Usability, Tailoring a Site's Back-End with Our Clients in Mind
A review of Drupal modules that provide the admin user with a friendlier content management experience.
The Drupal admin interface can become so cluttered with options not used by the everyday content admin user. These modules eliminate unnecessary options otherwise confusing the user.
Go from having too many options or options that you're denied access to, to only the options you need and are looking for.
Without this module, we relied on the Admin Menu module to give admin users access to various links in the backend of their site. (We still use Admin Menu, just for the developers.) This wasn't the best option because it left them with links to areas they didn't have access to.
Now, we use the Admin module to give the content admin links to only the stuff they need, like Menus and Creating Pages (and not Webforms). it's a cleaner way to introduce the client to the overwhelming idea of editing their new site. And as an added bonus, it makes setting up admin users simpler for us.
Best Practices: Create menus for each tab. Have a tab for Menus (if they have access to more than one), and a tab for Creating Content. Each of these menus can be added under Admin Tools.
If you have a lot of pages on your site with even more menus, this module will help minimize the number of options to put content in the Drupal menu system.
Without this module, when you create a page and go into your Menu Settings, you have the option to put your page in the Navigation menu as well as any other menu on your site. This can create a lot of scrolling to find just the right area for where you want your new page.
Now, we us the CTM module to eliminate as many of those options as possible making it quicker for the user to find where they need to put their page. This is only useful if you use the Drupal menu system. Install early so you can appreciate the usefulness of this module as well.
If the pages in your site have different blocks on every page, let the content admin set this on a per node basis (via the Edit Node page). It makes more sense to decide what goes on the page from the page you are editing.
Without these modules, you have to rely on the Block Admin page and perhaps Multiblock to create more than one block to be used in different regions.
Now, we place the CCK Block of the Block Reference field in the Context. A lot of Drupal words there, but that's really how it goes. CCK Blocks make CCK fields into blocks. Context allows you to decide what regions these blocks should go. And, if the user wants more than one block, they just keep adding and adding blocks and can use the drag and sort handling of Block Reference.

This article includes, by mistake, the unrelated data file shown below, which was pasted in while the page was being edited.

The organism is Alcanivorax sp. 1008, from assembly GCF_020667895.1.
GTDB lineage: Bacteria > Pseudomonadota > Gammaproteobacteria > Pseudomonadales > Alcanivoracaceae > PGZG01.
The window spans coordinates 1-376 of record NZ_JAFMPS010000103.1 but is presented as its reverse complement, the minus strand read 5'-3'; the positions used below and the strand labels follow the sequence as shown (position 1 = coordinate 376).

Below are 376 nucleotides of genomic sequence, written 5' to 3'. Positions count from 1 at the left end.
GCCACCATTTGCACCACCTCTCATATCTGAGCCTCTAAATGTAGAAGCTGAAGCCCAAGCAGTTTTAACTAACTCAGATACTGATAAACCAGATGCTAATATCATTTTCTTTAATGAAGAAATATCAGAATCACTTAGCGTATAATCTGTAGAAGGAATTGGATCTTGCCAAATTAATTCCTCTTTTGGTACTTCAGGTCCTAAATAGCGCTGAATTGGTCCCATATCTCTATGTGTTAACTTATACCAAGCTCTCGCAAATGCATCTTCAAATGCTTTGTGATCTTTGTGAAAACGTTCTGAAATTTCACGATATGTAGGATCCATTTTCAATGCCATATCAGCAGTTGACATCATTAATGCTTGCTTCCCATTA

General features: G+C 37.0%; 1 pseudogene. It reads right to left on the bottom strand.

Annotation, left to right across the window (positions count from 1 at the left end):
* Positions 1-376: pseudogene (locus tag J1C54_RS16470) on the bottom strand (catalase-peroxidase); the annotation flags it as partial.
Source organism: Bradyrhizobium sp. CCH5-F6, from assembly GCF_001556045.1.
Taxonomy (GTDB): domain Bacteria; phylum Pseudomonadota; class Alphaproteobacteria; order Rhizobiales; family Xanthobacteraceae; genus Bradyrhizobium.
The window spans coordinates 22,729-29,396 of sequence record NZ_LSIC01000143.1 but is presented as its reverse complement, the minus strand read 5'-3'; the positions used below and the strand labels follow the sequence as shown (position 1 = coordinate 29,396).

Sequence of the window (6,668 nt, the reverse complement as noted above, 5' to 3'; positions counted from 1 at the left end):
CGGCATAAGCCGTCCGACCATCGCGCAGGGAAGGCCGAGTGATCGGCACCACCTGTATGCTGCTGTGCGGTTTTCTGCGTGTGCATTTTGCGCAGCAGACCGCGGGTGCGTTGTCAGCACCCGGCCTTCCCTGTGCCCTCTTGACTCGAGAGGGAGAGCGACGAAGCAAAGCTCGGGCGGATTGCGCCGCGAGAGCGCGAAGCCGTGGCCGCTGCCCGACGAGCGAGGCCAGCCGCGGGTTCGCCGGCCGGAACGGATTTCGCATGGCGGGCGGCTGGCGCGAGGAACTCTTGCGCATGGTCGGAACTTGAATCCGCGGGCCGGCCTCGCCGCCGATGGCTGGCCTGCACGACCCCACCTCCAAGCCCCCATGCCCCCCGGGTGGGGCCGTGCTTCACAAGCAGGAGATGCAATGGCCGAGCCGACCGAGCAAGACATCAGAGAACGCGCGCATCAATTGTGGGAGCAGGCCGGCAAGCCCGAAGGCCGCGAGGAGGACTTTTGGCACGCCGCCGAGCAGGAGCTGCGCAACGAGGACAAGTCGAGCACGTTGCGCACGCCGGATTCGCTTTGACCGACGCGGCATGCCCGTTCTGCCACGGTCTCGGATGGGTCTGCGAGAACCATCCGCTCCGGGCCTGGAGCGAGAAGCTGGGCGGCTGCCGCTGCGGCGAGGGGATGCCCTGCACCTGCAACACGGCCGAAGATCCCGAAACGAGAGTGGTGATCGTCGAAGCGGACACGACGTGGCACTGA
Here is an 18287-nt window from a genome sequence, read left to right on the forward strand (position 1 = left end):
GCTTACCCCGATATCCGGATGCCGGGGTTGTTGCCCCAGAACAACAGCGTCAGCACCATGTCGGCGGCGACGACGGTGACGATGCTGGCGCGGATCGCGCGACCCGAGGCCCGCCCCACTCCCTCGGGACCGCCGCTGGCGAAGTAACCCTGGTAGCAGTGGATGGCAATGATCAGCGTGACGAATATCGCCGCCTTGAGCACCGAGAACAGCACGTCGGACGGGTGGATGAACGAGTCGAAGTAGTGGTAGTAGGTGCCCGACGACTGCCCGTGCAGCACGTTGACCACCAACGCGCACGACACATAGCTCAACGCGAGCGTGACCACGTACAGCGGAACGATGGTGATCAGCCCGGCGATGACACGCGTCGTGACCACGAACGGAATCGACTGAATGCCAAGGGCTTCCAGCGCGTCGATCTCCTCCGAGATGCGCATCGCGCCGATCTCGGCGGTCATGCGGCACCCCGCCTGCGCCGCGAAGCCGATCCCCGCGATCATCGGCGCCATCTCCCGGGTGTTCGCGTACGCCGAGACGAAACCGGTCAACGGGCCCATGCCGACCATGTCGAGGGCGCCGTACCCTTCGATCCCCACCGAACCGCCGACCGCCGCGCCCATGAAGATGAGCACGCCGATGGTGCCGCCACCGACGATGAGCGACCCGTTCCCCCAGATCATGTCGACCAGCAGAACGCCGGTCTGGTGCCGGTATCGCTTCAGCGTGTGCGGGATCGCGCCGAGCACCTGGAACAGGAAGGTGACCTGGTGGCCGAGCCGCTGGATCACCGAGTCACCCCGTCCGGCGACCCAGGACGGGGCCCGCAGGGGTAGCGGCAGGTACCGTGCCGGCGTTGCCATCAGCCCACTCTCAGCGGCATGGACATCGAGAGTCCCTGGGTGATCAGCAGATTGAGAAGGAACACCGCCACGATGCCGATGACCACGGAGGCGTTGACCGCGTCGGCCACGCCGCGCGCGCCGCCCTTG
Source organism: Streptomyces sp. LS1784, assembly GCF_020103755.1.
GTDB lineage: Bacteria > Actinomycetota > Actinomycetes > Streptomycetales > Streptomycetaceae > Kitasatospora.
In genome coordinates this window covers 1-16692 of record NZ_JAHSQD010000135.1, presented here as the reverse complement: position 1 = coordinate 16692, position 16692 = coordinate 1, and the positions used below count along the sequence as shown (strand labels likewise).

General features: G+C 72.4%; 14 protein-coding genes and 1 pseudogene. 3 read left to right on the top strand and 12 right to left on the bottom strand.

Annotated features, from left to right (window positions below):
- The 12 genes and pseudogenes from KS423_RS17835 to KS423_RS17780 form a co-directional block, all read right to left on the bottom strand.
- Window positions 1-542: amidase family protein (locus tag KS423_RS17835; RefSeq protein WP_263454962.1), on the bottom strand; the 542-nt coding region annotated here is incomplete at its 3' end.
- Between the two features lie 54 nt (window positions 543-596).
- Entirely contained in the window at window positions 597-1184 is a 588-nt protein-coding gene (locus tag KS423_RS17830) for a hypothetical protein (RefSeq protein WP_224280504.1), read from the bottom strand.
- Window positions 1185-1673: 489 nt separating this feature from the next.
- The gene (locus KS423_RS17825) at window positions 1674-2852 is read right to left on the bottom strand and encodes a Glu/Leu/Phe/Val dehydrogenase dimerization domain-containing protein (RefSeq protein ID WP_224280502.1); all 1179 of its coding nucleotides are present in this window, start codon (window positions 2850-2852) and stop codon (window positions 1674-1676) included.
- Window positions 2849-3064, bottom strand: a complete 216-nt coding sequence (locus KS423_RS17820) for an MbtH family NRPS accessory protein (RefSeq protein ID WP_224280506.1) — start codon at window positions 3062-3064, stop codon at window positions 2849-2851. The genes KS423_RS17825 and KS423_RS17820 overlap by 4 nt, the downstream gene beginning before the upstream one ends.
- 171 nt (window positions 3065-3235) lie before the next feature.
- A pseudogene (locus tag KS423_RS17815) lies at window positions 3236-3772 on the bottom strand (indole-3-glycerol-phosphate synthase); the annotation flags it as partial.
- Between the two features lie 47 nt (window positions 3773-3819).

Best Practices: Use Block Reference + CCK Blocks + Context...Block Reference creates the list of blocks with draggable sorting, CCK Block makes the list of referenced blocks into another block, Context decides where the CCK Block should go.
Sometimes there is no specified order for a list of nodes, the client just wants to decide. Instead of creating an extra CCK field for that content type, use Draggable Views to make the list draggable.
Without this module, nodes are either put in an order specified in the Views sort criteria. But a lot of times, the client just wants to put them in their own order. So then you'd create a weight/order CCK field for the client to specify per node what order it should be in a list on some other page. Not only is this hard for the client to decide, but they have to flip back to the other page to see the results of their weight changes. Too many clicks.
Now, we setup Draggable Views and they can decide the order as they do in the Blocks Admin page, Context, in the Menu settings...much more user-friendly and Drupal-like. And, there's no guessing as to what order their nodes should be in.
Best Practices: It's a bit tricky to get working, just read everything and it seems to fall into place. I find it best to set up an order view and a display view (sorted by Draggable View Order). Limit the access to the order view in Views (the Access setting).
There are so many options when editing a page. And it seems like we have to tell clients, "Just ignore that" to half of them. This module hides those unnecessary form fields.
Without this module, the edit node page is lengthy with all sorts of expandable options revealing even more options. As a developer we don't use all of these, so let the clients have access to this stuff. Only reveal the absolute must-haves.
Now, there's a purpose to everything on the node edit/create page. The back-end is much cleaner and it leaves clients with less to look at, which is always a plus when new to working with Drupal.
Best Practices: You can set it per form page, across all forms that are alike, override and edit as you go. Your admin user sees it automatically. No roles yet.